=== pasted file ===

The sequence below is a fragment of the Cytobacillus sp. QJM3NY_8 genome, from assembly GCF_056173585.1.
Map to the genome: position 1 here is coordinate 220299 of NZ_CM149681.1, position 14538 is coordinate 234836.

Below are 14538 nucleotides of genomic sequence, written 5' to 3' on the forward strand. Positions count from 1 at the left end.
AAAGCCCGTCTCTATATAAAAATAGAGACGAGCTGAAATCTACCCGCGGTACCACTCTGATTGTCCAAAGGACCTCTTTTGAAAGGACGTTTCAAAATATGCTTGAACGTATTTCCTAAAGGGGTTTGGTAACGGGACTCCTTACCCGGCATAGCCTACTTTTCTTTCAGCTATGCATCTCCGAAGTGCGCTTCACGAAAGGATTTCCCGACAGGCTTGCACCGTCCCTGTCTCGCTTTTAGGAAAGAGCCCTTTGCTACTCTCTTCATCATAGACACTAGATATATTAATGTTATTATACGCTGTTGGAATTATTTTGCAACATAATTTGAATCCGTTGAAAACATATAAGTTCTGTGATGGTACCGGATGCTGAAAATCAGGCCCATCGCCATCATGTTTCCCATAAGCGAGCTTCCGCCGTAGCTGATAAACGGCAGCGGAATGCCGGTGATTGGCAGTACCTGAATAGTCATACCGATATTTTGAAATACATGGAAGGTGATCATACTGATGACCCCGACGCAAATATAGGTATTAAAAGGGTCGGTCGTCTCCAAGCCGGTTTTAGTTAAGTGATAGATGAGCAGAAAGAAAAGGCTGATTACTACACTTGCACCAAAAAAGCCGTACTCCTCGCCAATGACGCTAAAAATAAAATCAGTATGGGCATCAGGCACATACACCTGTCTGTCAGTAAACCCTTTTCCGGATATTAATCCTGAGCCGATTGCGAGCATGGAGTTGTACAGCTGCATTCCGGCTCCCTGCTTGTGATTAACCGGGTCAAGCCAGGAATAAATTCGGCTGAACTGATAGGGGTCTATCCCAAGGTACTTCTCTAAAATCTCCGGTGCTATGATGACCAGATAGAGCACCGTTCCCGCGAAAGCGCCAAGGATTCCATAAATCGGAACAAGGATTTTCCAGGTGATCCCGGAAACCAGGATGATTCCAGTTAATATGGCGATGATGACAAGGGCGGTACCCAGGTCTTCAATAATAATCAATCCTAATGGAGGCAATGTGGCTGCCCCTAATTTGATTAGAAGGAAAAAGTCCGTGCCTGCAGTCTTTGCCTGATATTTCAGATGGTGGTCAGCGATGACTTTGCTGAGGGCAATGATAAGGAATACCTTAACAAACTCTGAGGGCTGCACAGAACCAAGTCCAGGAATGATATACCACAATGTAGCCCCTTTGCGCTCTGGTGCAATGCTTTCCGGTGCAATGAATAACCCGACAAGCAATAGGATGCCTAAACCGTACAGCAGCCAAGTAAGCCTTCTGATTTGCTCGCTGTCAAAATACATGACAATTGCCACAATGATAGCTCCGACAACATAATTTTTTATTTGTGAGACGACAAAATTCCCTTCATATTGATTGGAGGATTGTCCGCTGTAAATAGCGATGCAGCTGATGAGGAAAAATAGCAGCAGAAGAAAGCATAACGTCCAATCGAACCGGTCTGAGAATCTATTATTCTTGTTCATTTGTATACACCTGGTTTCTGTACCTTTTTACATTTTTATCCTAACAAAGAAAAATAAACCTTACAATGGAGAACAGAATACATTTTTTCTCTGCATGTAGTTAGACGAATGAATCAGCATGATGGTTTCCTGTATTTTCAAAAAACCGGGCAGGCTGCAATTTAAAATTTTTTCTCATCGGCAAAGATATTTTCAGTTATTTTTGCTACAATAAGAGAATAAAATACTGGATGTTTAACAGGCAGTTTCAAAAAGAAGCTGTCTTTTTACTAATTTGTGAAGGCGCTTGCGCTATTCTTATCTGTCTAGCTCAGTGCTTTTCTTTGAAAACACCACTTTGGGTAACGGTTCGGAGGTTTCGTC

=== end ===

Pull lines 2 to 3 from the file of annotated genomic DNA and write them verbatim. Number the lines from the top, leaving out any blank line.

Map to the genome: position 1 here is coordinate 220299 of NZ_CM149681.1, position 14538 is coordinate 234836.

Below are 14538 nucleotides of genomic sequence, written 5' to 3' on the forward strand. Positions count from 1 at the left end.